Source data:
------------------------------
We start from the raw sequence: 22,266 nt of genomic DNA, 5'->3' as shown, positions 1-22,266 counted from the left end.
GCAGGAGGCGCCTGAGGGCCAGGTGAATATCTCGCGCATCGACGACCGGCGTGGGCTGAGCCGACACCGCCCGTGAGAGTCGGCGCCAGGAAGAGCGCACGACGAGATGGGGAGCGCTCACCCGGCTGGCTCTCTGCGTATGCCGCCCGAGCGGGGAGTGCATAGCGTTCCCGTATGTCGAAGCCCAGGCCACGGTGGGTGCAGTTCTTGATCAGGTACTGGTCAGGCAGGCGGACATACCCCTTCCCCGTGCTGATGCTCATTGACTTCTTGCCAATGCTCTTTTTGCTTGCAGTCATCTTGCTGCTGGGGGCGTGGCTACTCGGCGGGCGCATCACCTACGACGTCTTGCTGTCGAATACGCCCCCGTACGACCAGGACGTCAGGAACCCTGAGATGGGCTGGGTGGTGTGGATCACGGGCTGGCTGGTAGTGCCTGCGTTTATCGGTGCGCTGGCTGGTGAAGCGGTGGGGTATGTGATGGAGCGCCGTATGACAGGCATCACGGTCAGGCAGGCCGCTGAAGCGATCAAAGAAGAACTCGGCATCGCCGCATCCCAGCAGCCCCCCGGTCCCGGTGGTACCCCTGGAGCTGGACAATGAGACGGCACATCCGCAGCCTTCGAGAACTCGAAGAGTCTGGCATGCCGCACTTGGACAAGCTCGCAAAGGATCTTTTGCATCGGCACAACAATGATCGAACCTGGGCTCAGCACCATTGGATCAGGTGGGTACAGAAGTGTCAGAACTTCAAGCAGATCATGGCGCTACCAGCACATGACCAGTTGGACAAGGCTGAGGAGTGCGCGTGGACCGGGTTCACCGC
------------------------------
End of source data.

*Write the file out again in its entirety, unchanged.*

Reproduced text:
We start from the raw sequence: 22,266 nt of genomic DNA, 5'->3' as shown, positions 1-22,266 counted from the left end.
GCAGGAGGCGCCTGAGGGCCAGGTGAATATCTCGCGCATCGACGACCGGCGTGGGCTGAGCCGACACCGCCCGTGAGAGTCGGCGCCAGGAAGAGCGCACGACGAGATGGGGAGCGCTCACCCGGCTGGCTCTCTGCGTATGCCGCCCGAGCGGGGAGTGCATAGCGTTCCCGTATGTCGAAGCCCAGGCCACGGTGGGTGCAGTTCTTGATCAGGTACTGGTCAGGCAGGCGGACATACCCCTTCCCCGTGCTGATGCTCATTGACTTCTTGCCAATGCTCTTTTTGCTTGCAGTCATCTTGCTGCTGGGGGCGTGGCTACTCGGCGGGCGCATCACCTACGACGTCTTGCTGTCGAATACGCCCCCGTACGACCAGGACGTCAGGAACCCTGAGATGGGCTGGGTGGTGTGGATCACGGGCTGGCTGGTAGTGCCTGCGTTTATCGGTGCGCTGGCTGGTGAAGCGGTGGGGTATGTGATGGAGCGCCGTATGACAGGCATCACGGTCAGGCAGGCCGCTGAAGCGATCAAAGAAGAACTCGGCATCGCCGCATCCCAGCAGCCCCCCGGTCCCGGTGGTACCCCTGGAGCTGGACAATGAGACGGCACATCCGCAGCCTTCGAGAACTCGAAGAGTCTGGCATGCCGCACTTGGACAAGCTCGCAAAGGATCTTTTGCATCGGCACAACAATGATCGAACCTGGGCTCAGCACCATTGGATCAGGTGGGTACAGAAGTGTCAGAACTTCAAGCAGATCATGGCGCTACCAGCACATGACCAGTTGGACAAGGCTGAGGAGTGCGCGTGGACCGGGTTCACCGC